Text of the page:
China, worried about attacks on its citizens by Islamic militants in Pakistan, has warned that relations between the countries will suffer if Islamabad does not improve security for Chinese residents.
The warnings follow widespread reports in the region that it was pressure from China, a key strategic ally of Pakistan, that prompted President Pervez Musharraf to send troops into the capital's storied Red Mosque earlier this month.
Luo Zhaohui, China's ambassador to Islamabad, issued a statement on the embassy's Web site last week saying billions of dollars in Chinese investments may be redirected to other parts of South Asia.
"If [the Chinese] continue to be targeted, the process of cooperation between the two countries could suffer and slow down considerably," he said.
Gen. Musharraf, meanwhile, acknowledged having been contacted personally on the matter by Chinese President Hu Jintao.
"It was an embarrassing moment when the Chinese president telephoned me to seek protection for Chinese citizens working in Pakistan," Gen. Musharraf said in a televised address defending the assault on the mosque, in which more than 75 militants were killed.
During a weeklong standoff at the mosque, militants held seven Chinese massage parlor employees hostage. Gen. Musharraf called it a "shameful act," especially in light of Pakistan's close friendship with China.
The assault was under way when militants in the Pakistani city of Peshawar killed three Chinese workers, possibly in retaliation for the attack on the mosque.
Then on Thursday, a suicide car bomber detonated his vehicle alongside a convoy escorting Chinese engineers. The engineers escaped injury, but 36 policemen and bystanders were killed.
Several Asian publications have suggested that Gen. Musharraf ordered the final assault on the mosque under pressure from China, rather than in deference to the United States.
The U.S. "was taken by surprise by the strong expression of Chinese concern and by the alacrity with which Musharraf responded to it," said Bahukutumbi Raman, a former Indian Cabinet secretary and 26-year veteran of that country's intelligence service.
Security, trade and investment are central to Pakistan's relationship with China, a country that Gen. Musharraf described in the televised address as one of his country's closest allies.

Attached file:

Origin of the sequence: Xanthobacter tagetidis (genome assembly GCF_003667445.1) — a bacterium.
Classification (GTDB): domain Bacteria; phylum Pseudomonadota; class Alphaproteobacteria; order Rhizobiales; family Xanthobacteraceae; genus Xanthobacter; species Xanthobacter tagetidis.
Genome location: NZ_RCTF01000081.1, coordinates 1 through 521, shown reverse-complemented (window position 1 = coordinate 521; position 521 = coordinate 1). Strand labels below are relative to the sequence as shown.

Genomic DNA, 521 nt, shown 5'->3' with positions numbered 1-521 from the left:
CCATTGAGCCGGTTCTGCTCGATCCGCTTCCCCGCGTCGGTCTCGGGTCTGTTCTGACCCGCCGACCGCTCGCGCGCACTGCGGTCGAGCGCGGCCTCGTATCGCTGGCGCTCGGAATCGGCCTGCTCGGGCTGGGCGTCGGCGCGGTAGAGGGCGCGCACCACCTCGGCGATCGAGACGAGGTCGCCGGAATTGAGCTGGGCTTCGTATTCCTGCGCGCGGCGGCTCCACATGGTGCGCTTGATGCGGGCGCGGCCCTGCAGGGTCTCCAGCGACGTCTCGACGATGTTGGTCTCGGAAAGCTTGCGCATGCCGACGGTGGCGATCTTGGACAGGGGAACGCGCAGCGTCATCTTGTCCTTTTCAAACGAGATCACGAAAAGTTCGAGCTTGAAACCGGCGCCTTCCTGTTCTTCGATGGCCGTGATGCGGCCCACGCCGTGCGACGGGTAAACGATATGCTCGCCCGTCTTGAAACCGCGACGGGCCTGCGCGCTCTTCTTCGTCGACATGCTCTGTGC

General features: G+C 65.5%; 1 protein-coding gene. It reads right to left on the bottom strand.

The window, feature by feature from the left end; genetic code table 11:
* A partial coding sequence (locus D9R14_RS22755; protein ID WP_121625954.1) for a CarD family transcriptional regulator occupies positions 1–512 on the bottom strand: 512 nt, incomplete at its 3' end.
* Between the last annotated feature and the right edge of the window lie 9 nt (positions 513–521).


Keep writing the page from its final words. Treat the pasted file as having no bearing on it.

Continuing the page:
Two days before the mosque siege, a free-trade agreement between the countries went into effect.
China and Pakistan signed a memorandum last year to increase trade to $15 billion a year by 2011. That amount is only $1 billion less than U.S. trade with India last year, according to figures from the U.S. Embassy in New Delhi.
The China-Pakistan security partnership, meanwhile, has endured, even when many nations shunned Pakistan for its 1998 nuclear test.
Pakistan's air force plans to acquire more than 200 JF-17 fighters, which are being produced jointly by Pakistan and China. Chinese security forces conduct frequent counterinsurgency exercises with their Pakistani counterparts.
Beijing is particularly concerned about Uighur insurgents — ethnic Muslims opposed to Chinese rule in western Xinjiang province — who seek shelter and training in Pakistan. China frequently provides Pakistan with intelligence on militants it is seeking. In December 2003, Pakistani forces killed Uighur rebel Hasan Mahsum in a raid requested by China.
Concern also has been raised about the safety of thousands of Chinese working in Pakistan.
In 2004, three Chinese engineers were killed in a car bomb attack at the massive Gwadar port project in Baluchistan by militants resentful of purported exploitation of the region.
A few months later, insurgents in Waziristan, led by a man once held at U.S. Naval Base Guantanamo Bay, Cuba, kidnapped two Chinese engineers, one of whom was later killed in a rescue attempt. Three more Gwadar workers were fatally shot last year in an ambush.
These concerns were on the table last month when Pakistani Interior Minister Ahmad Khan Sherpao visited Beijing for talks with Chinese Public Security Minister Zhou Yongkang.
It was during these talks that the Red Mosque's students kidnapped the seven Chinese, whom they accused of "immoral activities." Pakistan's Dawn newspaper reported that Mr. Zhou gave Mr. Sherpao "an earful" about the incident.
The Chinese role in the Red Mosque siege was widely noted in Asia but hardly noticed in the United States. Daniel Markey at the Council on Foreign Relations in Washington attributed that to a simple lack of information.
"There are a lot of things that go on between China and Pakistan that we don't really get a lot of reporting on or get a great sense about," he said.
"The Chinese ask for a few big things and probably make it clear that they'd better get them. The United States asks for a lot of different things all the time and we don't always get everything we want."